Trending: Where did you get that hat, where did you get that hat?
Londoners got a surprise on their way to work yesterday. Overnight, 21 famous statues in the capital, including William Shakespeare, Queen Victoria, Franklin Roosevelt and Sir Winston Churchill, had been given a jazzy makeover by Britain's most talented milliners.
Up-and-coming and more established hat designers, including Philip Treacy and Stephen Jones, were up early to catch a glimpse of their creations.
Lord Nelson's bicorn, featuring the Union Jack and Olympic torch, was actually created by Lock & Co, London's oldest milliner, which made hats for the man himself more than 200 years ago. A crane hoisted it on to the top of the 52m (170ft) Nelson's Column.
The new decorations, dubbed "Hatwalk", are a collaboration between the Mayor of London, the British Fashion Council (BFC) and Grazia magazine, and form part of the celebrations of British culture taking place during the Games.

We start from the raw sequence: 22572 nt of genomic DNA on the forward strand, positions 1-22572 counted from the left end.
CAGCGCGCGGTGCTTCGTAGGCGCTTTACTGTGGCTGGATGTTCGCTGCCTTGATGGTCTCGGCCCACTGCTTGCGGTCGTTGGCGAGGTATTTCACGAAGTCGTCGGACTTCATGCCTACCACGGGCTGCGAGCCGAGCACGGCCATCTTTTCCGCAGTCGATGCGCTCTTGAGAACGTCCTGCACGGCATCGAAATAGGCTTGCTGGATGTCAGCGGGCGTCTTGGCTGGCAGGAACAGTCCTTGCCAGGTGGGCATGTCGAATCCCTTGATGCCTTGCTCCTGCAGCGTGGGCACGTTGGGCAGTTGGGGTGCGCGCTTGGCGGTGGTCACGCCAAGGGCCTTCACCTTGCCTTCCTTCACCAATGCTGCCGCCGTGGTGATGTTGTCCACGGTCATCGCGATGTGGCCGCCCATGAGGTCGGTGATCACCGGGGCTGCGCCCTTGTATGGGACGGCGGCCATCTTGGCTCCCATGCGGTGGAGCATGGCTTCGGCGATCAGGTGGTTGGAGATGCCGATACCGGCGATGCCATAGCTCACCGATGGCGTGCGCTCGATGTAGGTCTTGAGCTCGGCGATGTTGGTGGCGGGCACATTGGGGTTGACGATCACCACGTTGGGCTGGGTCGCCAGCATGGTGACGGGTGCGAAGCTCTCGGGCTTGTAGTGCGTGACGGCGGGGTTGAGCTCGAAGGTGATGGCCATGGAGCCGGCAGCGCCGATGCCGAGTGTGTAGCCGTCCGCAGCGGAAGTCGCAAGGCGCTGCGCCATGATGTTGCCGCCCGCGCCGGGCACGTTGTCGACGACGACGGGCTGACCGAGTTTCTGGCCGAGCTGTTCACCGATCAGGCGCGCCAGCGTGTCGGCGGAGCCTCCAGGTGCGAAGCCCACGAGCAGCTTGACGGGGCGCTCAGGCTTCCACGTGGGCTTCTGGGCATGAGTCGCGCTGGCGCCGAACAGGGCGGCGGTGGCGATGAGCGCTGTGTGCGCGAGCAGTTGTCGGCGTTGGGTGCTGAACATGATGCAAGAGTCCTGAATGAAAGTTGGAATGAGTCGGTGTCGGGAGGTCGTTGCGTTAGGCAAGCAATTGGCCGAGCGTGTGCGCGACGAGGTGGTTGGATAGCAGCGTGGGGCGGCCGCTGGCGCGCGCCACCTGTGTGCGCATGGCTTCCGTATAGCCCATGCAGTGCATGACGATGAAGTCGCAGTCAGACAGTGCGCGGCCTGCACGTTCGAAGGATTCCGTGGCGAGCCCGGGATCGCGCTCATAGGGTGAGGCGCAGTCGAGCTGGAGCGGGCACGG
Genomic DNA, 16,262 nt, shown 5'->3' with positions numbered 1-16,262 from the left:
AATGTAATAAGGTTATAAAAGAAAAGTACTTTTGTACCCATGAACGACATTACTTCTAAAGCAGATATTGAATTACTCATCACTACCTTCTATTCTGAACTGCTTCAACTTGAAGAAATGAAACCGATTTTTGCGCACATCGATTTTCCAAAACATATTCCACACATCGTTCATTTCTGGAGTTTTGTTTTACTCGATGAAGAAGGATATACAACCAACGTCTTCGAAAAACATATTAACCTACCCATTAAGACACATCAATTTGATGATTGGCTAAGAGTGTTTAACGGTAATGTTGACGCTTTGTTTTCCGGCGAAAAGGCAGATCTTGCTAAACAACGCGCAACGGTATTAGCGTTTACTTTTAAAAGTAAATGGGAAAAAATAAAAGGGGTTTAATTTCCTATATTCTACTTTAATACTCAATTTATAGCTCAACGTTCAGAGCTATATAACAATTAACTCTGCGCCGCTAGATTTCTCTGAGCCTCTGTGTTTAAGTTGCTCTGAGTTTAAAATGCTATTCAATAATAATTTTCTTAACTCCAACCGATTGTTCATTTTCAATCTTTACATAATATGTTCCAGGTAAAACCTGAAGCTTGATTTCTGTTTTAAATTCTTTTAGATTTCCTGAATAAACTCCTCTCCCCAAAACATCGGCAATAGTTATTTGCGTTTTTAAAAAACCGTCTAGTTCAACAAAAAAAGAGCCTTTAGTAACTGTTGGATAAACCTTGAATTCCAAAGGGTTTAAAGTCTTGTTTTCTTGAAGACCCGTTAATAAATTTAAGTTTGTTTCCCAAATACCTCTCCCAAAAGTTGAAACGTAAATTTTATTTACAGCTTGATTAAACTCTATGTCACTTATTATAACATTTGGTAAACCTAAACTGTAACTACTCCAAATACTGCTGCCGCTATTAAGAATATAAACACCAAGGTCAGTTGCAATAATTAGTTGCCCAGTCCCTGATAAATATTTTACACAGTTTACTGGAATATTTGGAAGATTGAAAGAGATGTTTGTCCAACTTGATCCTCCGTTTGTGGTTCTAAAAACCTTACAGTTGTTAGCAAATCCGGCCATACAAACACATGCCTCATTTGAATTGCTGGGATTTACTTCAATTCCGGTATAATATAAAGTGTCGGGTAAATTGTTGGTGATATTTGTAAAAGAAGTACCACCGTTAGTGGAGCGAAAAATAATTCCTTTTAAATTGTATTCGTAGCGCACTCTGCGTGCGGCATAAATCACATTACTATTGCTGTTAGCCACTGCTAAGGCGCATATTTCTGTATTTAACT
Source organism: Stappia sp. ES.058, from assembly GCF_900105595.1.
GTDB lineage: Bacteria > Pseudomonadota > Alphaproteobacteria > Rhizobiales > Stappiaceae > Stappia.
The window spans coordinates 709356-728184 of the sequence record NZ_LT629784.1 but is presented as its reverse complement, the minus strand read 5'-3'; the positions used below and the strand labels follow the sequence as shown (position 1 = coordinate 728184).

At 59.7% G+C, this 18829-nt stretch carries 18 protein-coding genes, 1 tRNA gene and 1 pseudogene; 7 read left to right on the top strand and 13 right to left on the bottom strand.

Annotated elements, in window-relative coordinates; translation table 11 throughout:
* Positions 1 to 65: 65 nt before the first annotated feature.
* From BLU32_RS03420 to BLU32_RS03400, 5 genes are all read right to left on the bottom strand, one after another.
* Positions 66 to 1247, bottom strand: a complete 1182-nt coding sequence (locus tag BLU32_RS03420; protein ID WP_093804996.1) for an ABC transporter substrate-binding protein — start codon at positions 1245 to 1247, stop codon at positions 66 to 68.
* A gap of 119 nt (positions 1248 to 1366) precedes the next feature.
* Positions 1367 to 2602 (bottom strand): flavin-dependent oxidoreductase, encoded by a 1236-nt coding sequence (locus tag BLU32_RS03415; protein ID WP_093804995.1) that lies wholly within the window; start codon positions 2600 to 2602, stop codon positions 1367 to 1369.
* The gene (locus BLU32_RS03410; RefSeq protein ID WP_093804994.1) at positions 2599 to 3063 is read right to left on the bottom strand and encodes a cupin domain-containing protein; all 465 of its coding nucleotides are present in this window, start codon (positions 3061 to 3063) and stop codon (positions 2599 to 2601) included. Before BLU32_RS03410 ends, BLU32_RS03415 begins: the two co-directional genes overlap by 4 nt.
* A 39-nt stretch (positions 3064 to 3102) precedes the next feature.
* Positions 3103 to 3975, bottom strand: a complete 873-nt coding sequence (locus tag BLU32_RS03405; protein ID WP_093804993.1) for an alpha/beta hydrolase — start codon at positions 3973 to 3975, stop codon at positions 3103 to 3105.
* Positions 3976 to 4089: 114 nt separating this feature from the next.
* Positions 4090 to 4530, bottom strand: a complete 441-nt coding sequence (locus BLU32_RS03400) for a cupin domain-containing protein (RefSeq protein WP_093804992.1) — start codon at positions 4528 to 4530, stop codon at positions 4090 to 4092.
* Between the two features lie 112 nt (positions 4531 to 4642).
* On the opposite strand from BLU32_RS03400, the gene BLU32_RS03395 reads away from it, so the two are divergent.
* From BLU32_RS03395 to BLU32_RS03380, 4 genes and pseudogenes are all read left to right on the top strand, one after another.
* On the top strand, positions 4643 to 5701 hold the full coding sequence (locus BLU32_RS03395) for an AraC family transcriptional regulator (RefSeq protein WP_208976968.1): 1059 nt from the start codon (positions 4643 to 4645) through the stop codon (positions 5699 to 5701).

"What a way to highlight the amazing talent during such an exciting time for the UK," said Caroline Rush, chief executive of the BFC. "The project really does sum up British fashion today; innovative, fun and creative."
The statues will keep their headgear until Friday, when the hats will be auctioned to raise money for the Mayor's good causes. London's statues haven't looked as cutting edge since Churchill was given a grass mohican for the May Day demonstrations in 2000.
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